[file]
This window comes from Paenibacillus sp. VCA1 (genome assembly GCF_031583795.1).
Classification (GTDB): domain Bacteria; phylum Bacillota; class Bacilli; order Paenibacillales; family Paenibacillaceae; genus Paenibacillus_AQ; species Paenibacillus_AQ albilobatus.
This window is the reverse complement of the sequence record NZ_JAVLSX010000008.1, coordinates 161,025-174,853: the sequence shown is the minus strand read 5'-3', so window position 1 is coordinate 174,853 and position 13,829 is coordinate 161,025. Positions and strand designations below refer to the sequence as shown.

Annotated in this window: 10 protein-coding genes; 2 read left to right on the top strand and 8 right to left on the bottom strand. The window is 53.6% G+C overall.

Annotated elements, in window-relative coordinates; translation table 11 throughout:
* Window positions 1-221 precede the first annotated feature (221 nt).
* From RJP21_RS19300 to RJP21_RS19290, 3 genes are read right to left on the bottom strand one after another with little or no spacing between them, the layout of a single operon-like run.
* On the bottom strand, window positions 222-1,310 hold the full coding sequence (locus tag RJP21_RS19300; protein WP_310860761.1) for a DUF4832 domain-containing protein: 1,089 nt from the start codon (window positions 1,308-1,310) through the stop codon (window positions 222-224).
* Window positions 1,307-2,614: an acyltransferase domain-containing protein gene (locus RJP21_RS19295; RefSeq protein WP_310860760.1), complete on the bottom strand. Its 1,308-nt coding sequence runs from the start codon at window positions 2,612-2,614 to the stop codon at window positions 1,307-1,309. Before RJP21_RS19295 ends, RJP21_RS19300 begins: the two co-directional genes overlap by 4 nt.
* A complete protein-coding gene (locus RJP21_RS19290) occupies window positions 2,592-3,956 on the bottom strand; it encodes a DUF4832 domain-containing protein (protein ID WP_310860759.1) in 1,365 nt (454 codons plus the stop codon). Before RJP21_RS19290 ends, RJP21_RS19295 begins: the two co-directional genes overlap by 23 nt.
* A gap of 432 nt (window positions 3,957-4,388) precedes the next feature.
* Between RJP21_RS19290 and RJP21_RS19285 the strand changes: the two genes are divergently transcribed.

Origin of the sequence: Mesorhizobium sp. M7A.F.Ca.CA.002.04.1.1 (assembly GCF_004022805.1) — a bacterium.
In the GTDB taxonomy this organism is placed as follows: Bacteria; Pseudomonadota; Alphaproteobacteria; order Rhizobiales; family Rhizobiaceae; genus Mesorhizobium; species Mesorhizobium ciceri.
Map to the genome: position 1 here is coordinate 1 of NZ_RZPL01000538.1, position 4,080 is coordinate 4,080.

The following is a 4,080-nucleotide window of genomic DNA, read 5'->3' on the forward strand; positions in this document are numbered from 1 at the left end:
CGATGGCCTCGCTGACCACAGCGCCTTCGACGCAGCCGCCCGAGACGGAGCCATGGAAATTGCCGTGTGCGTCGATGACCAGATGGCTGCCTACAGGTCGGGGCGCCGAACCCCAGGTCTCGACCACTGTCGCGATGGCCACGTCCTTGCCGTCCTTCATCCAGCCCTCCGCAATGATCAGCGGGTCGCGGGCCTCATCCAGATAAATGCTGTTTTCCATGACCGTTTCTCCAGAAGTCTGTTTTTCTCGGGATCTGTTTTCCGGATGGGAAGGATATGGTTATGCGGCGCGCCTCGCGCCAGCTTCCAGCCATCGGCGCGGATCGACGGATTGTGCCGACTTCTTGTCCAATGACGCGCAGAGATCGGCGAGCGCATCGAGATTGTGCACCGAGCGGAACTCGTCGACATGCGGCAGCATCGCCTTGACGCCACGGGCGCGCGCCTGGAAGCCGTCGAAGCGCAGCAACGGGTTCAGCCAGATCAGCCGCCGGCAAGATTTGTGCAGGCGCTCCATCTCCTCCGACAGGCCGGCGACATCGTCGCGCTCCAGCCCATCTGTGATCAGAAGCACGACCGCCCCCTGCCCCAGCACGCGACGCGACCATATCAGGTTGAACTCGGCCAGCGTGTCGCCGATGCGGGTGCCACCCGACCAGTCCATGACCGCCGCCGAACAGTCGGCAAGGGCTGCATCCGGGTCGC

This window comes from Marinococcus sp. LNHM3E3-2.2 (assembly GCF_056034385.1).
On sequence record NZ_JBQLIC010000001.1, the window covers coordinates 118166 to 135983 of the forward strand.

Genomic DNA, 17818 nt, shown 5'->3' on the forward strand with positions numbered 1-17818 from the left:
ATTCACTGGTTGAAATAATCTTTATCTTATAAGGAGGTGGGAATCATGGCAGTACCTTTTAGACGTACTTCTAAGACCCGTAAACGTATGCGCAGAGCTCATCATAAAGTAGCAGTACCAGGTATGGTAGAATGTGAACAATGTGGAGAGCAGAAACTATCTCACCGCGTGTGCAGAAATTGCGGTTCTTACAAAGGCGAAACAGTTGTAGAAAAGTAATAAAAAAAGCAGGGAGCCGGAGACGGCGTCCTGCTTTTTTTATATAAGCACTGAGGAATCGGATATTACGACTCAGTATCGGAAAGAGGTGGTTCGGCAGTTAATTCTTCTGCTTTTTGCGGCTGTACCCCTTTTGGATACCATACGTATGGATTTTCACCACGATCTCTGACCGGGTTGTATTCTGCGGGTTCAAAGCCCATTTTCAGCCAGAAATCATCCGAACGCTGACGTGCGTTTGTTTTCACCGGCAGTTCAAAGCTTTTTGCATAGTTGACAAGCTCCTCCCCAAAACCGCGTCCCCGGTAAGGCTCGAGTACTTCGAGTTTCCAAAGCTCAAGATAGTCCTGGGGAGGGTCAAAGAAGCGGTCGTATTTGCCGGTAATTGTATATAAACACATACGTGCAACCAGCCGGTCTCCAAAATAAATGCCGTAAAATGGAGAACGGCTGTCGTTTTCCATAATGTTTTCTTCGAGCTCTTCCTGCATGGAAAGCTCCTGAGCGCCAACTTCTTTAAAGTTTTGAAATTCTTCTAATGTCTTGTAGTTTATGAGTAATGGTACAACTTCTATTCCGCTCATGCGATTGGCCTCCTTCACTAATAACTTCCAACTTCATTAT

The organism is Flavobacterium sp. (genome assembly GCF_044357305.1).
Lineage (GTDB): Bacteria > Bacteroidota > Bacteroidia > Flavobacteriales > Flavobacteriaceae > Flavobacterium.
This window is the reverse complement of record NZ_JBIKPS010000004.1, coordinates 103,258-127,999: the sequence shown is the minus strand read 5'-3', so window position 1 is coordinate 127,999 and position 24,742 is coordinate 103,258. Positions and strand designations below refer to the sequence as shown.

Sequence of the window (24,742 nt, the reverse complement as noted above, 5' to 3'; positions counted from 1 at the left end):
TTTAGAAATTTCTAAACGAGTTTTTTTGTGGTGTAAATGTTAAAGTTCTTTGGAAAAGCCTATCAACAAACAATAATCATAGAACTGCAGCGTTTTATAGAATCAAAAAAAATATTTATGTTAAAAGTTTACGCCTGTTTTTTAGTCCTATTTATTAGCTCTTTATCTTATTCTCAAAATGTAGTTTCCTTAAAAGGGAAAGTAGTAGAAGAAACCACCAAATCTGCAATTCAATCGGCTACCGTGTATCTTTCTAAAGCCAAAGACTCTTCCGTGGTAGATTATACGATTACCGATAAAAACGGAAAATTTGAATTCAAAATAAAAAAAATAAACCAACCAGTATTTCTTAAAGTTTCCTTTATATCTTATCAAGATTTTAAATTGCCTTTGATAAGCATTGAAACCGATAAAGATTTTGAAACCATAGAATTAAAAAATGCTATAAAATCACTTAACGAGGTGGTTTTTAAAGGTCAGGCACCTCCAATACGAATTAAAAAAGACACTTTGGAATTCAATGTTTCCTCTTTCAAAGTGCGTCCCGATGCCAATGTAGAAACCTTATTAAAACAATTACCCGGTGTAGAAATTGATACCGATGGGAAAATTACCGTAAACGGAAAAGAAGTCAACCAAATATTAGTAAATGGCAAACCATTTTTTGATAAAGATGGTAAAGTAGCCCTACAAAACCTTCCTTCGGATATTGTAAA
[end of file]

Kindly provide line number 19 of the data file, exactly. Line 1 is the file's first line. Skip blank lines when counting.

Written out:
On sequence record NZ_JBQLIC010000001.1, the window covers coordinates 118166 to 135983 of the forward strand.